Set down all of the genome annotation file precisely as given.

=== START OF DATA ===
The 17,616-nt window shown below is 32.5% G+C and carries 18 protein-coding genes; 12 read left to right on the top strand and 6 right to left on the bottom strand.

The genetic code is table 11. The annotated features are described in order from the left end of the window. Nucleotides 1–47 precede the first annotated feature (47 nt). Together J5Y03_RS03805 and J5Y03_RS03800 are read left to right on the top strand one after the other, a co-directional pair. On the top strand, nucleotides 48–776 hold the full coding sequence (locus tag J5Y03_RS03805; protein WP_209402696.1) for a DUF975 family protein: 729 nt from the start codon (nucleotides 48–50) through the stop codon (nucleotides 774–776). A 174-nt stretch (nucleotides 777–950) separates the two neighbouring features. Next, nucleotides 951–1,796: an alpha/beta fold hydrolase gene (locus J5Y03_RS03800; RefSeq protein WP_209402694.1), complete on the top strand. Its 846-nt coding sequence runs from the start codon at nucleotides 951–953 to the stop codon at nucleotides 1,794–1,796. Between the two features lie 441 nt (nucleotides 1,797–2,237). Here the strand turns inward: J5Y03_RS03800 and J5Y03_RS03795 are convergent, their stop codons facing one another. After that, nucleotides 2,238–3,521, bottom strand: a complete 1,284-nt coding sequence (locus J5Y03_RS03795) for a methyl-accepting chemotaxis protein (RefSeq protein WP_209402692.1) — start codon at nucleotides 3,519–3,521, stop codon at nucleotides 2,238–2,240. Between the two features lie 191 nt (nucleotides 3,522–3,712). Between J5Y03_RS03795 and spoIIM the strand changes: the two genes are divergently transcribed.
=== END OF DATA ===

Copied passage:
The 17,616-nt window shown below is 32.5% G+C and carries 18 protein-coding genes; 12 read left to right on the top strand and 6 right to left on the bottom strand.

The genetic code is table 11. The annotated features are described in order from the left end of the window. Nucleotides 1–47 precede the first annotated feature (47 nt). Together J5Y03_RS03805 and J5Y03_RS03800 are read left to right on the top strand one after the other, a co-directional pair. On the top strand, nucleotides 48–776 hold the full coding sequence (locus tag J5Y03_RS03805; protein WP_209402696.1) for a DUF975 family protein: 729 nt from the start codon (nucleotides 48–50) through the stop codon (nucleotides 774–776). A 174-nt stretch (nucleotides 777–950) separates the two neighbouring features. Next, nucleotides 951–1,796: an alpha/beta fold hydrolase gene (locus J5Y03_RS03800; RefSeq protein WP_209402694.1), complete on the top strand. Its 846-nt coding sequence runs from the start codon at nucleotides 951–953 to the stop codon at nucleotides 1,794–1,796. Between the two features lie 441 nt (nucleotides 1,797–2,237). Here the strand turns inward: J5Y03_RS03800 and J5Y03_RS03795 are convergent, their stop codons facing one another. After that, nucleotides 2,238–3,521, bottom strand: a complete 1,284-nt coding sequence (locus J5Y03_RS03795) for a methyl-accepting chemotaxis protein (RefSeq protein WP_209402692.1) — start codon at nucleotides 3,519–3,521, stop codon at nucleotides 2,238–2,240. Between the two features lie 191 nt (nucleotides 3,522–3,712). Between J5Y03_RS03795 and spoIIM the strand changes: the two genes are divergently transcribed.